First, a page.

WHY RENT SOMETHING ELSE: Some of the supporting characters seem to be very artificially drawn and cliché.

FAMILY VALUES: There’s a little bit of bad language and some teen drug use, but otherwise I wouldn’t hesitate to let mature teens check this out.

TRIVIAL PURSUIT: The movie was filmed in Winnipeg where there are no White Castle restaurants; the White Castle corporate offices shipped out the supplies for one there, creating a set so realistic that locals kept trying to order from it, even though no food was ever sold there.

NOTABLE DVD EXTRAS: A short film by director Cherien Dabis, “Make a Wish” is present.

BOX OFFICE PERFORMANCE: $2.2M on an unreported production budget; judging on the way the movie looked, I’d guess it made some money.

FINAL RATING: 6.5/10

TOMORROW: Smash His Camera

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New Releases for the Week of October 2, 2009


Ricky Gervais is bummed because his cardboard box clashes with his suit.

Ricky Gervais is bummed because his cardboard box clashes with his suit.

THE INVENTION OF LYING

(Warner Brother) Ricky Gervais, Jennifer Garner, Rob Lowe, Jonah Hill, Louis C.K., Tina Fey, Jeffrey Tambor, Fionnula Flanagan. Directed by Ricky Gervais and Matt Robinson

In an alternate universe, it hasn’t occurred to anybody to lie. People just let loose with the truth whenever they speak. For Mark, the truth is pretty painful; he’s unattractive to women, not popular in his job where he is about to be canned and generally unhappy with his reality. When he discovers that he can say something that isn’t the truth and have it be believed, his reality changes. However, as lies are wont to do, they begin to spiral out of control until he discovers that he has everything he ever dreamed of, but not what he wants the most.

See the trailer here.

For more on the movie this is the website.

Rating: PG-13 (for language including some sexual material and a drug reference)

Amreeka

(National Geographic) Nisreen Faour, Melkar Muallem, Hiam Abbass, Alia Shawkat. A Palestinian woman living in the occupied West Bank wins a lottery for a U.S. Green Card and decides to take her teenage son with her to “Amreeka,” as they pronounce America, leaving her mother and brother behind. Once there, she encounters prejudice and economic instability, trying to make ends meet in a world just as harsh in many ways as the one she left behind.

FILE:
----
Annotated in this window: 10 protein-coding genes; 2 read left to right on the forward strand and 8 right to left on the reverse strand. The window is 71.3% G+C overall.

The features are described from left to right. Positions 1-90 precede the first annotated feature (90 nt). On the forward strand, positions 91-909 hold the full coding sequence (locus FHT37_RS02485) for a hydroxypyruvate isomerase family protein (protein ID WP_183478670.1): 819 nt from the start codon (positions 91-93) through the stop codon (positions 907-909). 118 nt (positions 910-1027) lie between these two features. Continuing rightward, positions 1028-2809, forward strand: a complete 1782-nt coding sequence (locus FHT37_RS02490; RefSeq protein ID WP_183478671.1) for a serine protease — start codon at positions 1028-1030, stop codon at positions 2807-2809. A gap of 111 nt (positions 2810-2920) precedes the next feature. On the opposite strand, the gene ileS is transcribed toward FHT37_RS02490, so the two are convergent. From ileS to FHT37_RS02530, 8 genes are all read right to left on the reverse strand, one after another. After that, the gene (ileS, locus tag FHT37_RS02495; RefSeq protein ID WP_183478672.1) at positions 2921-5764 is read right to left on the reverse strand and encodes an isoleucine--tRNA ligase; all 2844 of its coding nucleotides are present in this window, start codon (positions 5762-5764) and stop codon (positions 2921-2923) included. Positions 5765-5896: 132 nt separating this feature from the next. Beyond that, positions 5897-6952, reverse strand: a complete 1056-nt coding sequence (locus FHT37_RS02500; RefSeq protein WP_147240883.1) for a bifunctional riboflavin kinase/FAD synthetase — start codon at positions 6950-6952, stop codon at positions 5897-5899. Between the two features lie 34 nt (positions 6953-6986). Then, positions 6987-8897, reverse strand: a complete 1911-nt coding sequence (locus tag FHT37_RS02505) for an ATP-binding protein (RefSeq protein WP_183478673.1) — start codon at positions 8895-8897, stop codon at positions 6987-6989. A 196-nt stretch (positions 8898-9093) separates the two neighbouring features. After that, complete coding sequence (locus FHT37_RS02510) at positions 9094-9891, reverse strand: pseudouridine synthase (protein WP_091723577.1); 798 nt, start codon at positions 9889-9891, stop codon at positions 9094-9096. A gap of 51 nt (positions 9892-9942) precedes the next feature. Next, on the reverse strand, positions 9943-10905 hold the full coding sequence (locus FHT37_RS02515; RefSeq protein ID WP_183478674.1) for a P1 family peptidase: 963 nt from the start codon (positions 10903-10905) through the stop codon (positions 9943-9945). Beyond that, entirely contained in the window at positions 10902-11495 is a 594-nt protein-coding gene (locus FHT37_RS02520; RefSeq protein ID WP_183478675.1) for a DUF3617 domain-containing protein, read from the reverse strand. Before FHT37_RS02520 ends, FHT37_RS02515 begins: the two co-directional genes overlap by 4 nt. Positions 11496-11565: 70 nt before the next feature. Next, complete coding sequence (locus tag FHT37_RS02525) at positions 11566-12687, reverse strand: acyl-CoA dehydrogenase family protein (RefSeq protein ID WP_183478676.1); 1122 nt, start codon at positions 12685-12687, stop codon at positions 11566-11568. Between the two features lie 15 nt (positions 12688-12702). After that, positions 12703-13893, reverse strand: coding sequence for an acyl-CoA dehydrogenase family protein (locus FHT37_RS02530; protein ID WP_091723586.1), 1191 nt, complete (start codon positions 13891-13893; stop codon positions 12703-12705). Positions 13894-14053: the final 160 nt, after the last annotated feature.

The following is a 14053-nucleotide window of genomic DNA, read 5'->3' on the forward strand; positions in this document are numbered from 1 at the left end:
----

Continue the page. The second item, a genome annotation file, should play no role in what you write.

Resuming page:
See the trailer here.

For more on the movie this is the website.

Rating: PG-13 (for brief drug use involving teens, and some language)

The Other Man

(Image Entertainment) Liam Neeson, Antonio Banderas, Laura Linney, Amanda Drew. When Peter’s wife disappears, he is devastated. When he finds out she was receiving e-mails and text messages from another man that indicate she was having an affair, his emotion turns to hurt and anger. Against the advice of his daughter, he goes to Milan to confront the other man and, hopefully, find his wife.

See the trailer here.

For more on the movie this is the website.

Rating: R (for some sexuality/nudity and language)

Toy Story/Toy Story 2

(Disney/Pixar) Starring the voices of Tim Allen, Tom Hanks, Don Rickles, Wallace Shawn. The two movies that essentially created the CGI Animated Feature industry (which today rakes in billions of box office dollars) are being re-released as a double feature, together for the first time. On top of that, see Woody, Buzz, Rex and all your favorites in 3D, adding a whole new dimension to what has become a family favorite for more than one generation now. Also, get a special glimpse at next year’s Toy Story 3 which is one of the most anticipated movies in 2010. This will be playing for a limited engagement of only two weeks, so don’t wait too long to get to the multiplex!

See the trailer here.

For more on the movie this is the website.

Rating: G

Whip It

(Fox Searchlight) Ellen Page, Drew Barrymore, Marcia Gay Harden, Kristen Wiig. When a Texas girl gives up beauty pageants for the siren call of roller derby, folks are going to raise a Texas-sized eyebrow at the very least. The directorial debut of Barrymore has a young girl pursuing her dream, despite the disapproval of those closest to her and the derision of the skaters who think of her as a bit of a pansy. Now, if they could have only gotten a cameo from Raquel Welch in her Kansas City Bomber jersey…

See the trailer here.

For more on the movie this is the website.

Rating: PG-13 (for sexual content including crude dialogue, language and drug material)

Zombieland

(Columbia) Woody Harrelson, Jesse Eisenberg, Abigail Breslin, Emma Stone. The world has been overrun by zombies. Don’t you just hate when that happens? So do the survivors; Tallahassee, a kicker of zombie tush and Columbus, who much prefers running away and hiding, preferably with a girlish scream. With the living in short supply, these two misfits will have to fight off armies of the rampaging undead – and each other – in order to survive.

See the trailer here.

For more on the movie this is the website.

Rating: R (for zombie horror violence/gore and language)